Movable barrier makes debut on Golden Gate Bridge (w/video)
SAN FRANCISCO — Down the middle of the Golden Gate Bridge on Monday stretched a sturdy new movable median barrier, a safety measure decades in the making, separating north- and southbound traffic with more than 5 million pounds of steel and concrete where previously there were just hundreds of reflective plastic pylons.
Traffic flowed smoothly across the 1.7-mile span in the first full day of operations for the divider, installed over a weekend of fast-paced work that made for the longest closure in the bridge’s 78-year history. An early morning crash just north of the bridge had nothing to do with the new $30 million barrier, authorities said.
Designed to prevent head-on collisions, it consists of 3,517 interlocking steel-clad segments of concrete, each weighing 1,500 pounds and standing 32 inches tall. For drivers on the inner lanes of the bridge, the median feels close enough to reach out and touch.
Reaction from motorists was mixed. Frequent bridge users said the span felt safer while tourists hardly noticed the barrier.
“I’m very happy with it,” said Vijay Kumar, a taxi driver from Petaluma who shuttles tourists back to San Francisco from the Marin County vista point multiple times per day. “I feel safer knowing an oncoming car can’t come into my lane.”
There have been 16 fatalities from head-on crashes since 1970, and none since 2001, but Kumar said he was always worried that a driver, either texting or drowsy, could easily drift through the old 19-inch plastic cones and into oncoming traffic. On Monday, he said he drove in the fast lane, comfortably protected by the 5.2 million pounds of steel and concrete that now separate traffic.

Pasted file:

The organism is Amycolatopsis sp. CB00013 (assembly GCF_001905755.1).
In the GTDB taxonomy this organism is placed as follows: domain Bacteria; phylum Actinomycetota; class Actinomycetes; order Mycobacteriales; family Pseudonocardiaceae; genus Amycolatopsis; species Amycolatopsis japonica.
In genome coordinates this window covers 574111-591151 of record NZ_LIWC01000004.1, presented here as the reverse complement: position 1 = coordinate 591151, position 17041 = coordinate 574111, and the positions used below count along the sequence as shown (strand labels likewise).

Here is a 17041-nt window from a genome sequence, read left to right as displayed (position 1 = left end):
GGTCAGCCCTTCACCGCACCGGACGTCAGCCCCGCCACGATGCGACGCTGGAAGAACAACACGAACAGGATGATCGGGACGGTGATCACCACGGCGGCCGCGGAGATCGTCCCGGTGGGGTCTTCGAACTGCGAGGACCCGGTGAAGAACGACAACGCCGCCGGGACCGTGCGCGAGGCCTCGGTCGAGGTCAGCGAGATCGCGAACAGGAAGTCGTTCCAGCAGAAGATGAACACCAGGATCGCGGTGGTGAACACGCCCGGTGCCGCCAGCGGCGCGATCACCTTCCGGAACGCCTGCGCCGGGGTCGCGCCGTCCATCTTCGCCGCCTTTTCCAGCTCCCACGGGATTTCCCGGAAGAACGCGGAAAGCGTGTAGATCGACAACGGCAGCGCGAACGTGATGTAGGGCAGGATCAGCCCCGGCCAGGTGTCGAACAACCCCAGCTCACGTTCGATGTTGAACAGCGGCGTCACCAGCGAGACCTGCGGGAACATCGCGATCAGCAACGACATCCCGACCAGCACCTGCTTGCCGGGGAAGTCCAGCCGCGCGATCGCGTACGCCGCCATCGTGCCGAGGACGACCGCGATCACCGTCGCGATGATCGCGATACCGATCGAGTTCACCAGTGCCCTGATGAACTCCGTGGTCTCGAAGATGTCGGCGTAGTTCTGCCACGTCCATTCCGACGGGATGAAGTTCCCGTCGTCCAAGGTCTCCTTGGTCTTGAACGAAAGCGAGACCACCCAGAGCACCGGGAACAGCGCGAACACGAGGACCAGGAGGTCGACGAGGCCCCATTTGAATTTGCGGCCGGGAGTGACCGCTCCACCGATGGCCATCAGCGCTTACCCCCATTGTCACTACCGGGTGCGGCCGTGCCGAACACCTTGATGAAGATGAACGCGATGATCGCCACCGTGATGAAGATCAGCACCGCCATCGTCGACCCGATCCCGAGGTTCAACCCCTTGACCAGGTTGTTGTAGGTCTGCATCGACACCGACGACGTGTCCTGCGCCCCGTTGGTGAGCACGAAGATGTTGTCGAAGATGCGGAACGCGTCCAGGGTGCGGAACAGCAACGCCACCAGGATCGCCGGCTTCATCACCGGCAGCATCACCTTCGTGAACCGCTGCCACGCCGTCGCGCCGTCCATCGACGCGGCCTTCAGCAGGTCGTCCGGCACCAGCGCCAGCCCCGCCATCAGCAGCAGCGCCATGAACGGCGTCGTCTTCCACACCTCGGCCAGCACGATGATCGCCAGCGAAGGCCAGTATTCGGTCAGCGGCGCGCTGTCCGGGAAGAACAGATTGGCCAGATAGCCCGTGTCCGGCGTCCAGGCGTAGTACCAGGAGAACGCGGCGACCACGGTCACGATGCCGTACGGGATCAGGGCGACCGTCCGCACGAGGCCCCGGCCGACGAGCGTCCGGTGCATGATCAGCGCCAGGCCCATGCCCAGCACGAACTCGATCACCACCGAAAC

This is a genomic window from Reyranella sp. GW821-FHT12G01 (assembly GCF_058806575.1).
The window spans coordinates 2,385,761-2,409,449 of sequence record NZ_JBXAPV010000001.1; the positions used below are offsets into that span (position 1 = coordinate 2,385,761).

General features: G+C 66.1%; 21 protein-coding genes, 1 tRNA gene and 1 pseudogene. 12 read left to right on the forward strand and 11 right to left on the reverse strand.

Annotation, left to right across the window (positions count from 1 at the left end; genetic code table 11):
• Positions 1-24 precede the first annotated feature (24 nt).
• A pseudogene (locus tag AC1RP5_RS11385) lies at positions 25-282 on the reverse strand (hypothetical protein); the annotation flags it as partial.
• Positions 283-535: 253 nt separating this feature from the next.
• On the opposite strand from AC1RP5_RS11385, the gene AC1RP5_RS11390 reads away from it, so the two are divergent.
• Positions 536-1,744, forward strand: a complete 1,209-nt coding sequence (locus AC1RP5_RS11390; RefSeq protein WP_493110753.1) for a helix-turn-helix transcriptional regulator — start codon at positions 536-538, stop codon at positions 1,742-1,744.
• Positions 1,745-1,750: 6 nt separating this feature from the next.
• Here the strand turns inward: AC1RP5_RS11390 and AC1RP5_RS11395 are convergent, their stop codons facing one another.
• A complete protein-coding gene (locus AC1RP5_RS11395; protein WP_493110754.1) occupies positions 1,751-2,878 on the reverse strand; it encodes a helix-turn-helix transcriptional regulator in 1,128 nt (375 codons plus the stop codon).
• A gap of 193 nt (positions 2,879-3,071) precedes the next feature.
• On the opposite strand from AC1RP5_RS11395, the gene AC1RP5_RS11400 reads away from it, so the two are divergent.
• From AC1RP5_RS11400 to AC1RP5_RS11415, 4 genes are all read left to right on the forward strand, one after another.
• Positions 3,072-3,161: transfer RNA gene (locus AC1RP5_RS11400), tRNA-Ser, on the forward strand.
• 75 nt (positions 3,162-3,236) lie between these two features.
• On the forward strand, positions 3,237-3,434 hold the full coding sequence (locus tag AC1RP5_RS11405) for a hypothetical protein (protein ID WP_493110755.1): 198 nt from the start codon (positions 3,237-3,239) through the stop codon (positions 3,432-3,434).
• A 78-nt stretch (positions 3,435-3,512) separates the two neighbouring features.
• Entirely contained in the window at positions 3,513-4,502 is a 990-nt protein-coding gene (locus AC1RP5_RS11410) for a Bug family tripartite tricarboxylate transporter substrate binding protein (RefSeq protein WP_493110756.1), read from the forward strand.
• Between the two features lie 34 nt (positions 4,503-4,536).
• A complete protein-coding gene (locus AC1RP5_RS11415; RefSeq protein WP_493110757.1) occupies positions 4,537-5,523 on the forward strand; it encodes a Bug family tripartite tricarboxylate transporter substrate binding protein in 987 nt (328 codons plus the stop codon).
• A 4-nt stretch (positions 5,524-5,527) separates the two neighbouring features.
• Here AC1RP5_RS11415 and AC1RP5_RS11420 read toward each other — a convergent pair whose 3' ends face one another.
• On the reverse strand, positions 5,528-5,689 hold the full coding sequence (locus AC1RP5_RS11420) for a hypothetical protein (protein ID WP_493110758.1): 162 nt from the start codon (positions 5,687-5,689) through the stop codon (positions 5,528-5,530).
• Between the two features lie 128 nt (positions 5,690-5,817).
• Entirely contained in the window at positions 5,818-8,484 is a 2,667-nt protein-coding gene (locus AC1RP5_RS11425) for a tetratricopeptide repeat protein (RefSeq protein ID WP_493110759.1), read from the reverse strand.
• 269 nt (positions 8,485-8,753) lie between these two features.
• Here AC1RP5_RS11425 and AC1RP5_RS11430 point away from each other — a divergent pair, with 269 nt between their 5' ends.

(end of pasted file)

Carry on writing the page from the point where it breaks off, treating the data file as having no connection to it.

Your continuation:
When the bridge reopened Sunday night, more than six hours ahead of schedule, it was configured for two lanes of northbound traffic and four lanes southbound. At 9:30 a.m., on the tail end of the morning commute a zipper truck made the first lane reconfiguration, moving the barrier to the center of the bridge in 25 minutes without incident, said Priya Clemens, a bridge spokeswoman.
“It went well,” she said. “If anything, we are experiencing people speeding through too fast. We want people to slow down and get used to the changed conditions.”
The daytime alignment, with three lanes in each direction, remains in place into the evening commute before being shifted back overnight to prepare for morning traffic.
The speed limit on the southbound approach to the bridge has been reduced from 55 to 45 mph. Traffic now merges from the right to the left. About 120,000 motorists use the Golden Gate Bridge to get in and out of San Francisco on a typical weekday.
A morning crash at the north end of the span backed up traffic into San Francisco, but the CHP said it was not barrier-related.
“The barrier was not even touched,” CHP Officer Andrew Barclay said.
The crash, just before 8 a.m., blocked one of the two northbound lanes of traffic. No one was injured, Barclay said. Distraction appeared to be the cause, he said.
Heavy fog shrouded the bridge Monday morning when Ben Gibson of San Antonio drove across the bridge on a sightseeing tour. It was Gibson’s first crossing in years, and he said he did not notice the barrier.
Seeing the four TV news trucks lined up at the vista point parking lot to cover the barrier’s first day, Gibson said he was surprised to learn that there had not been a median barrier on the bridge until now. He said the gray barrier with yellow reflective striping did not mar the view of the world famous landmark.
“From a tourist standpoint, you’re not looking at the barrier, you’re looking at the superstructure of the bridge,” he said.
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